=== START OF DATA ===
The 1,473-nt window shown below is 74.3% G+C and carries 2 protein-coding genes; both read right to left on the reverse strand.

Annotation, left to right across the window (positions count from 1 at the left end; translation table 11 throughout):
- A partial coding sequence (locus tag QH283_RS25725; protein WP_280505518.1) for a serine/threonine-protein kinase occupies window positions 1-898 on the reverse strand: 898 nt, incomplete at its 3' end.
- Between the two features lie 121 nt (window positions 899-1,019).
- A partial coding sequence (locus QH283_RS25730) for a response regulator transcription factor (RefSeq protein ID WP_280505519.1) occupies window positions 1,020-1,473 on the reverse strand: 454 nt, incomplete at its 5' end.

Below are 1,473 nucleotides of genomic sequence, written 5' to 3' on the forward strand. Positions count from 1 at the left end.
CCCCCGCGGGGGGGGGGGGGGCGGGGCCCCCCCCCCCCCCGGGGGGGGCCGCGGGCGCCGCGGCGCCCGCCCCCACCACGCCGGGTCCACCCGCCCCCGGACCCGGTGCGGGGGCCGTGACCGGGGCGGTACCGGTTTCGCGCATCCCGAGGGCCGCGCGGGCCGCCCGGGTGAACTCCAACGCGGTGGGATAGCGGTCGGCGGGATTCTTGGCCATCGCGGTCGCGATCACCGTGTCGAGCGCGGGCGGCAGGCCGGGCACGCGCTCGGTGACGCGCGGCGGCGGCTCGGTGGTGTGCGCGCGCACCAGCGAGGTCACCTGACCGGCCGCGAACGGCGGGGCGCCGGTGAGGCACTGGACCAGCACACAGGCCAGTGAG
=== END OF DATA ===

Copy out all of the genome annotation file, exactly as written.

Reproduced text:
The 1,473-nt window shown below is 74.3% G+C and carries 2 protein-coding genes; both read right to left on the reverse strand.

Annotation, left to right across the window (positions count from 1 at the left end; translation table 11 throughout):
- A partial coding sequence (locus tag QH283_RS25725; protein WP_280505518.1) for a serine/threonine-protein kinase occupies window positions 1-898 on the reverse strand: 898 nt, incomplete at its 3' end.
- Between the two features lie 121 nt (window positions 899-1,019).
- A partial coding sequence (locus QH283_RS25730) for a response regulator transcription factor (RefSeq protein ID WP_280505519.1) occupies window positions 1,020-1,473 on the reverse strand: 454 nt, incomplete at its 5' end.

Below are 1,473 nucleotides of genomic sequence, written 5' to 3' on the forward strand. Positions count from 1 at the left end.
CCCCCGCGGGGGGGGGGGGGGCGGGGCCCCCCCCCCCCCCGGGGGGGGCCGCGGGCGCCGCGGCGCCCGCCCCCACCACGCCGGGTCCACCCGCCCCCGGACCCGGTGCGGGGGCCGTGACCGGGGCGGTACCGGTTTCGCGCATCCCGAGGGCCGCGCGGGCCGCCCGGGTGAACTCCAACGCGGTGGGATAGCGGTCGGCGGGATTCTTGGCCATCGCGGTCGCGATCACCGTGTCGAGCGCGGGCGGCAGGCCGGGCACGCGCTCGGTGACGCGCGGCGGCGGCTCGGTGGTGTGCGCGCGCACCAGCGAGGTCACCTGACCGGCCGCGAACGGCGGGGCGCCGGTGAGGCACTGGACCAGCACACAGGCCAGTGAG